A City with Historic and Classical Touch

The island of Cyprus offers many attractions and activities to enjoy, including sandy beaches, ancient ruins, and beautiful scenery. Whether you're looking for a relaxing beach holiday or an active adventure break, there's something for everyone in Larnaca.

Limassol, a City with Historic and Classical Touch: History, Places to Visit

Limassol is the second-largest city in Cyprus and it has been ranked as one of the best cities to live in. Limassol is a perfect mix of old and new, with its historic Medieval Castle and picturesque old harbor. Limassol offers visitors a vibrant nightlife, beautiful beaches, historical sites such as ancient Kourion, the ancient city of Amathus, and a former Crusader stronghold, the Kolossi Castle. The Limassol Old Town also offers visitors access to some interesting museums which showcase the island’s history. Limassol has all the modern amenities you would expect from a cosmopolitan city, with plenty of shopping malls and cafes. Limassol is also known for its good transport network.

How did we end up with such an amazing history?

The area now known as Limassol has been inhabited for over 3000 years, with the first signs of human settlement dating back to 2000 BC.

The city of Limassol is located on the south coast of Cyprus facing the Mediterranean Sea. The present-day city lies between the ancient Kingdoms of Amathus and Kourion, where the Byzantine Neapolis once stood.

The ancient kingdom of Amathus which was inhabited by the Phoenicians in 1500 BC, is one of the ancient royal cities of Cyprus. Its prosperity was founded on agriculture and copper mines. The temple of Adonis and Aphrodite, which was famous in Roman times, explains the Latin name Amathusia attributed to Venus. The city continued to flourish throughout the 7th century AD, but it declined considerably by the 12th century.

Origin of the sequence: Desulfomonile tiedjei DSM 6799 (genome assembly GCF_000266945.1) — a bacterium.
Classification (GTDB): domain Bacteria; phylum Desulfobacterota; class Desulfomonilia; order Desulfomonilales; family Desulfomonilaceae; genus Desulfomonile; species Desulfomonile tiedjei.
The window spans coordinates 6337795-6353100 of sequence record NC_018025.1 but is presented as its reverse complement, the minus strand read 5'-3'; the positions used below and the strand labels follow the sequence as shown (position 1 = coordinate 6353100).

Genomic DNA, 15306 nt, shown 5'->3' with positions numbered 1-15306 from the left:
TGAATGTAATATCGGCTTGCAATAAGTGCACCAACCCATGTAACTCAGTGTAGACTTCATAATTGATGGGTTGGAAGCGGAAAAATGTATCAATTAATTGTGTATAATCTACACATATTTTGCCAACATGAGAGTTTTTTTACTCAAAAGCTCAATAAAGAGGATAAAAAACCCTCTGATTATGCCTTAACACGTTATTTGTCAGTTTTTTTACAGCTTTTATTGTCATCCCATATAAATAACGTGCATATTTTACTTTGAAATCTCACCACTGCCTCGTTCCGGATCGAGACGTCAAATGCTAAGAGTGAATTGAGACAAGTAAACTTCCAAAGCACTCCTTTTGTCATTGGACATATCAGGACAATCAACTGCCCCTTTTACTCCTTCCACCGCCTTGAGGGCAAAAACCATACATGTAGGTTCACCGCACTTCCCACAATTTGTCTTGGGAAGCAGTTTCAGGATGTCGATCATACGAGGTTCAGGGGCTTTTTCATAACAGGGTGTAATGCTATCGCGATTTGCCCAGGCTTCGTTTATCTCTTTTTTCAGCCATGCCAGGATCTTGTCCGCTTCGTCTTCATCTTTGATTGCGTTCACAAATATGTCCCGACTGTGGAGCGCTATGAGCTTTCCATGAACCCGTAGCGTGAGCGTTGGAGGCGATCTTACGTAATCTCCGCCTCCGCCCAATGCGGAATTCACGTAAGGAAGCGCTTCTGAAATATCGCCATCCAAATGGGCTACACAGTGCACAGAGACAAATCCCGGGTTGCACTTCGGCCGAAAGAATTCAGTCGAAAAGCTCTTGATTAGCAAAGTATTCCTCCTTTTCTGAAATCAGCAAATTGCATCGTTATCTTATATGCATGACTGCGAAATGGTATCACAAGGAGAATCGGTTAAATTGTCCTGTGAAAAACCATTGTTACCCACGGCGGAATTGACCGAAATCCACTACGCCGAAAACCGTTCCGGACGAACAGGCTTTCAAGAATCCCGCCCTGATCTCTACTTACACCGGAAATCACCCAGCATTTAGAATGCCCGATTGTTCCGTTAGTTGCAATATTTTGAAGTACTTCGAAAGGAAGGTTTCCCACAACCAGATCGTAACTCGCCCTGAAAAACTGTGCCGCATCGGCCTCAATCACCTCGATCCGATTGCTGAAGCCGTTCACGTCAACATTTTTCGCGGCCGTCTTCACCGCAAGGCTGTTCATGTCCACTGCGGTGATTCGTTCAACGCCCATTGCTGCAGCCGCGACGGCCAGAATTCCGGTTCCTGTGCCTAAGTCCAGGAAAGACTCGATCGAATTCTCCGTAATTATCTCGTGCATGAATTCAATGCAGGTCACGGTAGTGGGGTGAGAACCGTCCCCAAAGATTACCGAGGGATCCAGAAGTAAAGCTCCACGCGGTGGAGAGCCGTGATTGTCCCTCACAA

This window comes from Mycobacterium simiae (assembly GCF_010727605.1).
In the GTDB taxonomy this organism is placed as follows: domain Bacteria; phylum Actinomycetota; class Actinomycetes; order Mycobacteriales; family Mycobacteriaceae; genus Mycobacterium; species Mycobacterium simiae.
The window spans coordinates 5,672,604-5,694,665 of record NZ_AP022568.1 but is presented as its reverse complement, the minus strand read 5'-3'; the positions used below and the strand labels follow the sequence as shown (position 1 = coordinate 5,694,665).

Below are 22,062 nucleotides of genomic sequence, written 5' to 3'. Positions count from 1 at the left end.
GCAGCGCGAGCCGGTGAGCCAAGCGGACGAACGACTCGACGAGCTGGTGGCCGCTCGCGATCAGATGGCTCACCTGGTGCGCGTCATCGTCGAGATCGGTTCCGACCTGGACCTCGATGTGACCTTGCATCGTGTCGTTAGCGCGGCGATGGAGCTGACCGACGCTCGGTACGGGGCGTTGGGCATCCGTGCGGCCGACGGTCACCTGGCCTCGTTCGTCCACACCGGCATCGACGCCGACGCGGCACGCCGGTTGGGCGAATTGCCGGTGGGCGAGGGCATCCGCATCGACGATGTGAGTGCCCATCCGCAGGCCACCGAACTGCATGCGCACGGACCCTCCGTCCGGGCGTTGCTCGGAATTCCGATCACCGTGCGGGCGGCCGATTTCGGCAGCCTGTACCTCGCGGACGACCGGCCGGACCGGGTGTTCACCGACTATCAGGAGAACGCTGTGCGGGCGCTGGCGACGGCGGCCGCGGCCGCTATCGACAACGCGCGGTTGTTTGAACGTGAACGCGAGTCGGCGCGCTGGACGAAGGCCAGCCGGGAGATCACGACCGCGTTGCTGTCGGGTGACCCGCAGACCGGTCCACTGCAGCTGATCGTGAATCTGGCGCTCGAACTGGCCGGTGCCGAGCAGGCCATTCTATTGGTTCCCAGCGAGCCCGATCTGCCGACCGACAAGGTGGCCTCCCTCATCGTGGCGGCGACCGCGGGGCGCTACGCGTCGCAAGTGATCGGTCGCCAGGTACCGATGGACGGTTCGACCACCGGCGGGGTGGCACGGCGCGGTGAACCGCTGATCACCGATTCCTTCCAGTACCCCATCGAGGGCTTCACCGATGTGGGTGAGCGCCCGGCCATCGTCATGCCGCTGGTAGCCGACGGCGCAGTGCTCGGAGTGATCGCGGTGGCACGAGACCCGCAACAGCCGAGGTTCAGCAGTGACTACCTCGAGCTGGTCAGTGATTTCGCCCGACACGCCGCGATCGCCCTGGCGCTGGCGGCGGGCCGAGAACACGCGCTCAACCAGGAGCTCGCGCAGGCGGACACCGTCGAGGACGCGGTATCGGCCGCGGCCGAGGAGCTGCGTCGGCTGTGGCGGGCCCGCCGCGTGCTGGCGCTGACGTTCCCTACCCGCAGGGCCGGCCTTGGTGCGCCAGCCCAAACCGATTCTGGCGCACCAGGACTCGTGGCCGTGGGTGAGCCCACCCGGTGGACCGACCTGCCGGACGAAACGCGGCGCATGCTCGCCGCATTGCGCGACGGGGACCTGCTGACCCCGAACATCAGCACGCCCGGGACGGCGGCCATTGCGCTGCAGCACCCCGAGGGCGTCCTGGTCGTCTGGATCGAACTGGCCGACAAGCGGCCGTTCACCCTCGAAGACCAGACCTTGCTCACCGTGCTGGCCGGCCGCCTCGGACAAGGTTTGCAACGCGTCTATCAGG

Around 30 km along the coastline, the Kingdom of Kourion, was built on a hillside, overlooking the Mediterranean. Kourion was one of the most important cities of antiquity, and its history dates back to the 12th century BC; archeological findings indicate that Kourion was inhabited by Mycenaeans at the time. The city flourished as a major trade and religious center with its own minting facilities at least until the 2nd century AD when Kourion was struck by a violent earthquake. One of the most magnificent temples in history was located at Kourion. The Sanctuary of Apollo Hylates. The Temple was dedicated to Apollo, the god of sun and music and the protector of Kourion.

Ѕubsequent to the division of the Roman Empire into East and West, Cyprus became part of the Byzantine Empire. Neapolis was founded around 451 AD by the bishops of Amathus and Arsinoe. After the events of 1191, when Richard I of England conquered Limassol and The Island of Cyprus, during his journey to the Holy Land, Cyprus became part of the Kingdom of Jerusalem where it was fought over and ended up being ruled by the Lusignans. During this era, Limassol enjoyed great prosperity. Around 1489, Venice took control of Cyprus and the Venetians strengthened the Castle of Limassol. The handover was done by the last Cypriot Queen Catherine Cornaro.

Limassol was then taken by the Ottomans in July 1570, following the tumultuous history of The Island of Cyprus. The city of Limassol was split into Greek (east) and Turkish (west) neighborhoods. The area surrounding the medieval castle, which served as the city’s center, was evenly mixed.

In 1878 the British took over and they promptly improved town life. They removed animals from the center of Limassol to clean up its streets; they fixed roads so that shipping could dock near their quayside docks without getting too dirty or damaging them with livestock trampling. The first governor who showed an interest was Colonel Warren – soon after his arrival, in 1880, he ordered lanterns to be installed around central areas. Lightings were made possible through electricity instead of old-style oil lamps in 1912 when it came time for replacement bulbs.

The British occupation of Limassol saw the beginning of not just some, but many important institutions. First came a post office and telegraph office in 1880; then there was also an early printing press which started working with newspapers like Alithia and Anagennisis as well Salpinx being printed at this time. By 1890 you can find your first hotels open for business too-among these were Europe Hotel and Amathus – both now-famous landmarks on the island’s coastlines.